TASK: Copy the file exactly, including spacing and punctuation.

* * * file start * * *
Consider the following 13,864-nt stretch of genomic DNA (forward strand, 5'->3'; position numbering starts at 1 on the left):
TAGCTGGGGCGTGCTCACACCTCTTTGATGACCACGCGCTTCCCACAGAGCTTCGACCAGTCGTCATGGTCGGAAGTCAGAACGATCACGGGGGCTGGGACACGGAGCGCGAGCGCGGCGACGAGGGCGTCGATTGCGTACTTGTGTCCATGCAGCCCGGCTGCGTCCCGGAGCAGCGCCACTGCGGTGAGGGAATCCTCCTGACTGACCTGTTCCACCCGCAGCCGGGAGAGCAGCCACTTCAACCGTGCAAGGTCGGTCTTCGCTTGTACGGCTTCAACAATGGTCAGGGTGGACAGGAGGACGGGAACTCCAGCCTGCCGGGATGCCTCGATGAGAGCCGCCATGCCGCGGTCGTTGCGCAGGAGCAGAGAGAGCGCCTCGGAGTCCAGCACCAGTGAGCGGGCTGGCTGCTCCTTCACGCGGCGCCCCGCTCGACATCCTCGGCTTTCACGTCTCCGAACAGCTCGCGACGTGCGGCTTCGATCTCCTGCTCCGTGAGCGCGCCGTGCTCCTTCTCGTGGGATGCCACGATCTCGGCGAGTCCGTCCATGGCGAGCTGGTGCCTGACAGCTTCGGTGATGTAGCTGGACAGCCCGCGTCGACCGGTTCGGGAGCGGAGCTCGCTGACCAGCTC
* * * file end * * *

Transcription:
Consider the following 13,864-nt stretch of genomic DNA (forward strand, 5'->3'; position numbering starts at 1 on the left):
TAGCTGGGGCGTGCTCACACCTCTTTGATGACCACGCGCTTCCCACAGAGCTTCGACCAGTCGTCATGGTCGGAAGTCAGAACGATCACGGGGGCTGGGACACGGAGCGCGAGCGCGGCGACGAGGGCGTCGATTGCGTACTTGTGTCCATGCAGCCCGGCTGCGTCCCGGAGCAGCGCCACTGCGGTGAGGGAATCCTCCTGACTGACCTGTTCCACCCGCAGCCGGGAGAGCAGCCACTTCAACCGTGCAAGGTCGGTCTTCGCTTGTACGGCTTCAACAATGGTCAGGGTGGACAGGAGGACGGGAACTCCAGCCTGCCGGGATGCCTCGATGAGAGCCGCCATGCCGCGGTCGTTGCGCAGGAGCAGAGAGAGCGCCTCGGAGTCCAGCACCAGTGAGCGGGCTGGCTGCTCCTTCACGCGGCGCCCCGCTCGACATCCTCGGCTTTCACGTCTCCGAACAGCTCGCGACGTGCGGCTTCGATCTCCTGCTCCGTGAGCGCGCCGTGCTCCTTCTCGTGGGATGCCACGATCTCGGCGAGTCCGTCCATGGCGAGCTGGTGCCTGACAGCTTCGGTGATGTAGCTGGACAGCCCGCGTCGACCGGTTCGGGAGCGGAGCTCGCTGACCAGCTC